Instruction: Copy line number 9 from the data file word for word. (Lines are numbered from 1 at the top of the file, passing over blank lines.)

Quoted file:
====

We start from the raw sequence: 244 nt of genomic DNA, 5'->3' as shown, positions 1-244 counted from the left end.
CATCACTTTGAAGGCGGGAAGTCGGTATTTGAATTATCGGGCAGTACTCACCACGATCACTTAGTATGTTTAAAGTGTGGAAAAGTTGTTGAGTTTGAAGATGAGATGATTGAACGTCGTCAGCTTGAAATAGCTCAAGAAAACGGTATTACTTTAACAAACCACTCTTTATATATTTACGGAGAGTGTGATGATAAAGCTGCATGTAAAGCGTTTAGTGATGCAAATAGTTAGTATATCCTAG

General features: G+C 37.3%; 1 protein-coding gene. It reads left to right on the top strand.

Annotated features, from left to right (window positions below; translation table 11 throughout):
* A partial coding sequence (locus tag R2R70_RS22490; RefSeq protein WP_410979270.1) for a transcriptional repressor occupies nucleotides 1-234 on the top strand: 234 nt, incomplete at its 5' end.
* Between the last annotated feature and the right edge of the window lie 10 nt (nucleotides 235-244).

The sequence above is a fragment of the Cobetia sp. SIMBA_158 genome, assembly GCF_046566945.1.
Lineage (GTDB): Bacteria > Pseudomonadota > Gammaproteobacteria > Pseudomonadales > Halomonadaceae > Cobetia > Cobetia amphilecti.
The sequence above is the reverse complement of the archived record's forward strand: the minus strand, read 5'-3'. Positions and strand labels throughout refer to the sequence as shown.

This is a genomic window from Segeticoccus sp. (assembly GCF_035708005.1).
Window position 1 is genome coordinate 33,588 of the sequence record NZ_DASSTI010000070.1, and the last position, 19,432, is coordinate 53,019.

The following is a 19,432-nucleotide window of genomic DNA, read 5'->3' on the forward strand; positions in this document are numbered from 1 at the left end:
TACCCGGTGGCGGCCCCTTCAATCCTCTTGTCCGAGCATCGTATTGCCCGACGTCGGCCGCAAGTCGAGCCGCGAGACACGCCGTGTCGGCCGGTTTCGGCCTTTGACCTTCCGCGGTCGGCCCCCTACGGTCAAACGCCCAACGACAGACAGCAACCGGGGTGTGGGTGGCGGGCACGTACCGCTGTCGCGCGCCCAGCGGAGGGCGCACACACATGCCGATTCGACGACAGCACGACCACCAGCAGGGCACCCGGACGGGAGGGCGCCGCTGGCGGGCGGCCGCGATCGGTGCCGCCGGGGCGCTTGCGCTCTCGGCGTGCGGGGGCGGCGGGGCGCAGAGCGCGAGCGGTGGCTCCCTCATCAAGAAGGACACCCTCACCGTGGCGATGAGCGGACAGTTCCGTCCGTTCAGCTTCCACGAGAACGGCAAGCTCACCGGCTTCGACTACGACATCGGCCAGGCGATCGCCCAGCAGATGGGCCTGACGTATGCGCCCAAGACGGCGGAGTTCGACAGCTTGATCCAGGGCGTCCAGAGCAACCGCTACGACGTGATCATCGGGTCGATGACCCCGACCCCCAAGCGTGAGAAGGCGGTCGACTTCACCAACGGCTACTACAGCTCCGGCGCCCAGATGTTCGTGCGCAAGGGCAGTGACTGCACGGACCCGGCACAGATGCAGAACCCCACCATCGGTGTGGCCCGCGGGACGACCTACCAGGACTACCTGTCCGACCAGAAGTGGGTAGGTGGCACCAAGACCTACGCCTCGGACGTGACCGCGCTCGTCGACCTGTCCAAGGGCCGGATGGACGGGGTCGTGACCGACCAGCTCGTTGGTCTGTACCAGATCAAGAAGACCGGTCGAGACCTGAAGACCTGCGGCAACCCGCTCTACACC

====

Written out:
The sequence above is the reverse complement of the archived record's forward strand: the minus strand, read 5'-3'. Positions and strand labels throughout refer to the sequence as shown.